FORT LEE, Va. - History came alive Oct. 23, as the U.S. Army Women's Museum participated in a documentary highlighting the service of women in the armed forces.
The production is called "Unsung Heroes -- The Story of America's Female Patriots," and focuses on the accomplishments and advancements women from all branches of service have made throughout American history. It is produced by Academy Award winner Ron Howard and written and directed by Emmy winner Frank Martin.
Francoise Bonnell, U.S. Army Women's Museum director, provides a historic overview and references to use as the backdrop for the production. She shares stories and personal accounts of female servicemembers from the Revolutionary War to the current conflicts in Iraq and Afghanistan.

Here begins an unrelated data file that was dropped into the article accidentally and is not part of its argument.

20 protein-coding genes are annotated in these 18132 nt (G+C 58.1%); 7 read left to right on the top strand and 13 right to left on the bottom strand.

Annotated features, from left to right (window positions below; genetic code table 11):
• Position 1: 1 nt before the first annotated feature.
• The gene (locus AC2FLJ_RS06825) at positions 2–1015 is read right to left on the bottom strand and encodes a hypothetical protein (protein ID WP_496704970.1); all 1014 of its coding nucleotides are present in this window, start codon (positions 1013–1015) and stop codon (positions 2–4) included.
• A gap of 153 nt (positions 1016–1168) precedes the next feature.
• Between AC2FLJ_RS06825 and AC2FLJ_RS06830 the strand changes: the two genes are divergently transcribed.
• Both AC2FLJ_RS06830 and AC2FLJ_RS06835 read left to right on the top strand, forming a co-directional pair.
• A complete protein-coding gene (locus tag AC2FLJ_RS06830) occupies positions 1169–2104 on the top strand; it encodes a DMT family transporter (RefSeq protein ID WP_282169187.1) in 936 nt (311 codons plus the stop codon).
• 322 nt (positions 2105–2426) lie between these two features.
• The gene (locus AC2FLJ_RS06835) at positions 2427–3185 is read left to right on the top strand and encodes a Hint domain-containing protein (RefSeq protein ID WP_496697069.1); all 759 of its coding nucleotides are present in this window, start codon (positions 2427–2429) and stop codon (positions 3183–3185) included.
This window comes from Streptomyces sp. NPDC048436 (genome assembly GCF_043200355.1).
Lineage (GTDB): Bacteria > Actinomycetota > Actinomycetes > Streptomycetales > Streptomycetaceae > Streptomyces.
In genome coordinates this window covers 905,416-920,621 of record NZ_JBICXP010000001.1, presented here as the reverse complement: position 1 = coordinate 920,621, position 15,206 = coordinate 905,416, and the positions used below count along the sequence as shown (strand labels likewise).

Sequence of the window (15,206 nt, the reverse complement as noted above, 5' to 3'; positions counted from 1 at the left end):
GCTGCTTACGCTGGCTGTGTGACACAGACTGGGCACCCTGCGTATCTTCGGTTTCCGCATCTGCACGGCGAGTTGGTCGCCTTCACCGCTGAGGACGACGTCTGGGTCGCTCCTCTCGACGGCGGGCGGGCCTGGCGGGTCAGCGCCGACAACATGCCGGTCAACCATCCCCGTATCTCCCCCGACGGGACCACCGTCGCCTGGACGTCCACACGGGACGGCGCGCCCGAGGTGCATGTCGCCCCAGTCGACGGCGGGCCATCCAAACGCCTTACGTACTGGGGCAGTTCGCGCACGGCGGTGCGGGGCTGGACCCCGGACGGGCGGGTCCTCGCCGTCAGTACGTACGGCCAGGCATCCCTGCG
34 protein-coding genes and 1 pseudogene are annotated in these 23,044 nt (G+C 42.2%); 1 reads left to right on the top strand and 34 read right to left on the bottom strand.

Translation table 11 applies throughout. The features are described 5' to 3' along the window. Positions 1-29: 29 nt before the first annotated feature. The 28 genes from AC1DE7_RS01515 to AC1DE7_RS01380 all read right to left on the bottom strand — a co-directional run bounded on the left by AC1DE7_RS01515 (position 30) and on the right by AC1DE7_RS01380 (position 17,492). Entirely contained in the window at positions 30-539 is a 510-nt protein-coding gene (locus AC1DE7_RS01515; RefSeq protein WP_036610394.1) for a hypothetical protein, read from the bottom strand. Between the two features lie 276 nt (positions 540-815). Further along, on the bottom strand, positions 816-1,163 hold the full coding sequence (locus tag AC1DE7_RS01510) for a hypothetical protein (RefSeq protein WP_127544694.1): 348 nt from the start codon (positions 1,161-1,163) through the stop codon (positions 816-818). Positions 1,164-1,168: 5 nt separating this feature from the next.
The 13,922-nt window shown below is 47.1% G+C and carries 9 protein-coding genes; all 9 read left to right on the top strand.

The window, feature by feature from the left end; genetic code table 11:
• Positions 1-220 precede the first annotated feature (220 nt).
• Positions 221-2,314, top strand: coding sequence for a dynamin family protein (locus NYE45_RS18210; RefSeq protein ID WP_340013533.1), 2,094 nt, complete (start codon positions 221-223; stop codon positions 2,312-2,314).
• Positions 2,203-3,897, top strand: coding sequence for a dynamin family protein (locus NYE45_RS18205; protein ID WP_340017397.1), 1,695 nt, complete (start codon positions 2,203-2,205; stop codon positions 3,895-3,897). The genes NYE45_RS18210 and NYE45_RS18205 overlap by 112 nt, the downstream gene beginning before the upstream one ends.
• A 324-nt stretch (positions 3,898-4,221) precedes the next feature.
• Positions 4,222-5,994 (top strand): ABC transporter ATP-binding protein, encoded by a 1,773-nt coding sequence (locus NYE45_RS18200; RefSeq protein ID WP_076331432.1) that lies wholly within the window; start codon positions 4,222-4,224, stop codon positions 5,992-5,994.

One of the accounts Bonnell highlights is the awarding of the Medal of Honor to Mary Edwards Walker. She was a doctor during the Civil War, who was an alleged spy and captured as a prisoner of war. To this date, she is the only woman to ever be awarded the nation's highest military honor.
Staff Sgts. Jessica Cobble and Guadalupe Alexander, Soldiers assigned to the Combined Arms Support Command, were also interviewed. The two recounted personal stories of what life was like being deployed in a combat environment, as both served tours of duty in Iraq and Afghanistan.
Cobble was assigned as a mortuary affairs collection point noncommissioned officer during her deployments. Alexander was attached to an infantry unit in Iraq and provided automated logistics support in both theaters.
Stories such as those of Walker, Cobble and Alexander, will fill this two-hour documentary special. It will air on the Public Broadcasting Service next year.